Katrina Tax Relief Act -- Charitable Contribution

The following strategies are based on Section 301 of the Katrina Relief Tax Act which provides for a temporary elimination of the contribution deduction limitations applicable to individuals (30% of gross income for gifts of appreciated assets, and 50% of gross income for gifts of cash or assets with respect to which the claimed value is limited to the donor’s tax basis).  Each strategy is discussed in general terms, some technical details may be omitted in order to focus on the essential concept, and there may be detailed rules or exceptions applicable that are not included.  Each strategy is based on the need for an actual transfer in cash to the applicable charity, no later than December 31, 2005.
  1. The IRA Transfer to Charity.  Because there is a recognition of income upon the gift of an IRA’s assets, and previously a deduction limited to 50% of gross income, such a transfer during life has seldom occurred.  Because of the new act it is now possible to gift all or a portion of an IRA’s assets, and receive a full deduction for the entire amount, totally offsetting the triggered income.
  2. The Gift That Keeps On Giving.  A variation on the gift of an IRA is the use of other assets to make the actual gift, while converting the regular IRA to a Roth IRA (which is allowed for taxpayers with no more than $100,000 in gross income).  This strategy allows a continuing tax benefit due to the tax free nature of the Roth IRA (tax free accumulations, no tax upon distribution, and no minimum distribution requirements).  This strategy may be particularly appropriate for persons with substantial wealth in addition to their IRA (or qualified plan), but who realize primarily tax exempt income.  (The distribution from the IRA to the Roth is not counted in the $100,000 test.)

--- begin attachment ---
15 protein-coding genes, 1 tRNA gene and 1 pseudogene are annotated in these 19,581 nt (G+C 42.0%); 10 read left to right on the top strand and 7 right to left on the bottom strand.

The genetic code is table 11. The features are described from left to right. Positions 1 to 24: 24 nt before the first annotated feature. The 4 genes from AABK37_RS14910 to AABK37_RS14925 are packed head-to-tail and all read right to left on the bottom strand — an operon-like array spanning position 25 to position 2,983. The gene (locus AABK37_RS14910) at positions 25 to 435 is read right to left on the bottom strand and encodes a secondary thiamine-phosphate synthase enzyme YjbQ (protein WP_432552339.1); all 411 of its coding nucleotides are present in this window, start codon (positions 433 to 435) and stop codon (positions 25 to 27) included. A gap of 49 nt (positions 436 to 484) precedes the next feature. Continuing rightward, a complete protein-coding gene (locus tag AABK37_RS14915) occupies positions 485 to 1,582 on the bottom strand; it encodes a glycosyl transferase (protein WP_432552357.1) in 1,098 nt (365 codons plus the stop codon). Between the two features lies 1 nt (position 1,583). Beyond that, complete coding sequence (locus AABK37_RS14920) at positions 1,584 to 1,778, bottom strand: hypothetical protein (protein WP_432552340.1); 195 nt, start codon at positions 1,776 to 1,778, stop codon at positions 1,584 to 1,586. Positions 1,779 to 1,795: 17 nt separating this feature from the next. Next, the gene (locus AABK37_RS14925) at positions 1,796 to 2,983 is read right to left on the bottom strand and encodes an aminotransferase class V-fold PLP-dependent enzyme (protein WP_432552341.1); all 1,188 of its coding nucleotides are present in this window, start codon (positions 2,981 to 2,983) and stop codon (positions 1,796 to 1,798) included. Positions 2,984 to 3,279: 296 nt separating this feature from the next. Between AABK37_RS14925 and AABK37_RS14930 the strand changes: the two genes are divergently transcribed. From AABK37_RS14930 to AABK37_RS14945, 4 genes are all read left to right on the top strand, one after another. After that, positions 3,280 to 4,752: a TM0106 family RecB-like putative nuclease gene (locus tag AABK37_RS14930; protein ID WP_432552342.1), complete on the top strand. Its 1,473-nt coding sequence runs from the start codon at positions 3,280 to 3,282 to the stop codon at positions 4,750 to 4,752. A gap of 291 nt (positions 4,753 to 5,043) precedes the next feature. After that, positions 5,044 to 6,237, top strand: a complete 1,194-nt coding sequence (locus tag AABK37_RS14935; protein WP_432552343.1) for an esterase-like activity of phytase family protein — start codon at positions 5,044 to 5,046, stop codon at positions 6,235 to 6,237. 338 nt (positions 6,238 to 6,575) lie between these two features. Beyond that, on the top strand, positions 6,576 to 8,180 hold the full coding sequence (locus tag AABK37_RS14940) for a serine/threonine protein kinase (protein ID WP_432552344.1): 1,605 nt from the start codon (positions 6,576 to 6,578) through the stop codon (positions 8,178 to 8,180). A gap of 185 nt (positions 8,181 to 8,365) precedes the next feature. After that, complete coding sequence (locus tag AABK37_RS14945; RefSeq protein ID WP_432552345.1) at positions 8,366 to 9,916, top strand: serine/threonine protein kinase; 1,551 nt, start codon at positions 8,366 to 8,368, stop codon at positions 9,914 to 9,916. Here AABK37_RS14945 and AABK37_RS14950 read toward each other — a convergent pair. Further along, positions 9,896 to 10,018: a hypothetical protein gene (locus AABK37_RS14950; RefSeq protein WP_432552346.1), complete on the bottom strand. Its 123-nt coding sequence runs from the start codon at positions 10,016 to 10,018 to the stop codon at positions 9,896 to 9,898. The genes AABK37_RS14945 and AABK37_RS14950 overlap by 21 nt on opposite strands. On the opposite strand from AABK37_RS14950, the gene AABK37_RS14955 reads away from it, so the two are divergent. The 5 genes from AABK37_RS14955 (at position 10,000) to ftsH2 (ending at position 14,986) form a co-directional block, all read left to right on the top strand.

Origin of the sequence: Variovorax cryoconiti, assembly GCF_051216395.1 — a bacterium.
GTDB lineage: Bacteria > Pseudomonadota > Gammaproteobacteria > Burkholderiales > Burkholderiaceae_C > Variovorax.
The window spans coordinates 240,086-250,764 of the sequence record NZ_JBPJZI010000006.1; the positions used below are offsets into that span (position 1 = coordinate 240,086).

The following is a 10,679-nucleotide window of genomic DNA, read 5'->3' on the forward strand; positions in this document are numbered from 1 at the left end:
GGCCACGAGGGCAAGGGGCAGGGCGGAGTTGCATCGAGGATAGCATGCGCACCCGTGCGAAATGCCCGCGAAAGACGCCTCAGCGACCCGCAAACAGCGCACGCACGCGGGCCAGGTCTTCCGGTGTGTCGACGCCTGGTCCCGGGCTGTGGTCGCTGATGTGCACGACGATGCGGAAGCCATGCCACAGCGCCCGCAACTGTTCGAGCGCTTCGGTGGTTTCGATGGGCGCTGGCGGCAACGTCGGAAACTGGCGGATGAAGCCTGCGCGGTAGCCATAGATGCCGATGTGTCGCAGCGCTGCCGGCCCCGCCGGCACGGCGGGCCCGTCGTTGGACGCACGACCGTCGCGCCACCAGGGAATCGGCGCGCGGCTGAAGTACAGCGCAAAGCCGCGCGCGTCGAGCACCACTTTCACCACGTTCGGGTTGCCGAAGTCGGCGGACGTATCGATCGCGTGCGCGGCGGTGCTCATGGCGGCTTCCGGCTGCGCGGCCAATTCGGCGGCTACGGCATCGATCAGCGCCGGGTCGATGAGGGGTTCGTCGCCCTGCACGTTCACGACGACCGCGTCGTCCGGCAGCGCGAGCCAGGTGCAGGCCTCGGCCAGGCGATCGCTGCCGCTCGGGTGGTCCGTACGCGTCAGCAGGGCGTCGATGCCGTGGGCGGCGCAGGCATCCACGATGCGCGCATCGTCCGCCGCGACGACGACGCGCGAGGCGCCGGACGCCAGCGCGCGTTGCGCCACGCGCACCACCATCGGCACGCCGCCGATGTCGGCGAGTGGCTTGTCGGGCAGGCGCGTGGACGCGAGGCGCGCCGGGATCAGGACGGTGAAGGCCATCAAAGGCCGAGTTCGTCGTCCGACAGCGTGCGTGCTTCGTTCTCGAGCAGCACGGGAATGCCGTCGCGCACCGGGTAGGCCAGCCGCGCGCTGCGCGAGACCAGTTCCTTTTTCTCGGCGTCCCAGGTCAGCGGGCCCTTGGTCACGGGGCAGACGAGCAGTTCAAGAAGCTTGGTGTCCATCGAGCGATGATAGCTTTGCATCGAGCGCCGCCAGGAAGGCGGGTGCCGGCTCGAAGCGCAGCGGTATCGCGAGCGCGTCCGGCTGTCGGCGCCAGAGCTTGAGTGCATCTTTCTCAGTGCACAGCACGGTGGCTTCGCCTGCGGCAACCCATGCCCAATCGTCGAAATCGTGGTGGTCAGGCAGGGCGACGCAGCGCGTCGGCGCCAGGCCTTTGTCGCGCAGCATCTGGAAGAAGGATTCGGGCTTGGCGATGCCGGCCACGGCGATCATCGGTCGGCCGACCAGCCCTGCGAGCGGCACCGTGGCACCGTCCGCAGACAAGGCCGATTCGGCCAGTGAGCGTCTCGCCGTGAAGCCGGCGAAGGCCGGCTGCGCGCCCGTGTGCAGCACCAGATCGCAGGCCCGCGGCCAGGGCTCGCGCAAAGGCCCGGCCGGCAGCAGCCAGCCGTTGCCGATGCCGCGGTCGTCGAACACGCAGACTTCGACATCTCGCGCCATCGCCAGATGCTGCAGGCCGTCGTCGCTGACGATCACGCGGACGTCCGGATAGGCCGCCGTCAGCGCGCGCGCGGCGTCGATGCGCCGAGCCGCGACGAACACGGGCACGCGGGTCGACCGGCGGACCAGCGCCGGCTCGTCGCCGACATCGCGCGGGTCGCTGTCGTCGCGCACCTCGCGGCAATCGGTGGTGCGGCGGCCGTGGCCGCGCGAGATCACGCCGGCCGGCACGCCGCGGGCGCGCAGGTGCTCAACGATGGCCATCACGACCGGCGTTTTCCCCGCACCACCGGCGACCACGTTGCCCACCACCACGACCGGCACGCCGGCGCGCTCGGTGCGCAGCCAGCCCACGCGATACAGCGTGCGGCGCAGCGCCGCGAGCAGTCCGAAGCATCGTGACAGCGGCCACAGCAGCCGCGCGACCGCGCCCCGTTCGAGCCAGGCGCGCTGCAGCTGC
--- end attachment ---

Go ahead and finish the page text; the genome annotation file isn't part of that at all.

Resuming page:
3. The Delayed Roth Rollover. Because there may be difficulty in raising cash sufficient to make the offsetting gift described in number 2, the actual distribution of cash from the IRA can be used to make the qualified charitable gift by December 31, and the Roth IRA funded up to 60 days later with cash raised from new income or the sale of other assets.
  4. Phantom Offset.  Many investors in tax shelters have seen their investment generate (welcomed) deductions in excess of their actual investment, but are now faced with the unpleasant possibility of “phantom” income if the investment is foreclosed on, refinanced or sold for nominal cash.  The use of a charitable deduction provides a means of fully nullifying the triggered income.
  5. Capital Gain-Ordinary Income Shuffle.  Although generally the new and improved charitable deduction would allow assets to be transferred to a charity to offset ordinary income, as in 2 and 4, if a capital asset were sold rather than donated in kind, the additional income would allow an equal amount of charitable contribution, but the outcome would be more favorable since the income would be subject to the reduced rate applicable to the capital gain, whereas the deduction would be an ordinary deduction, thus creating a net reduction in tax.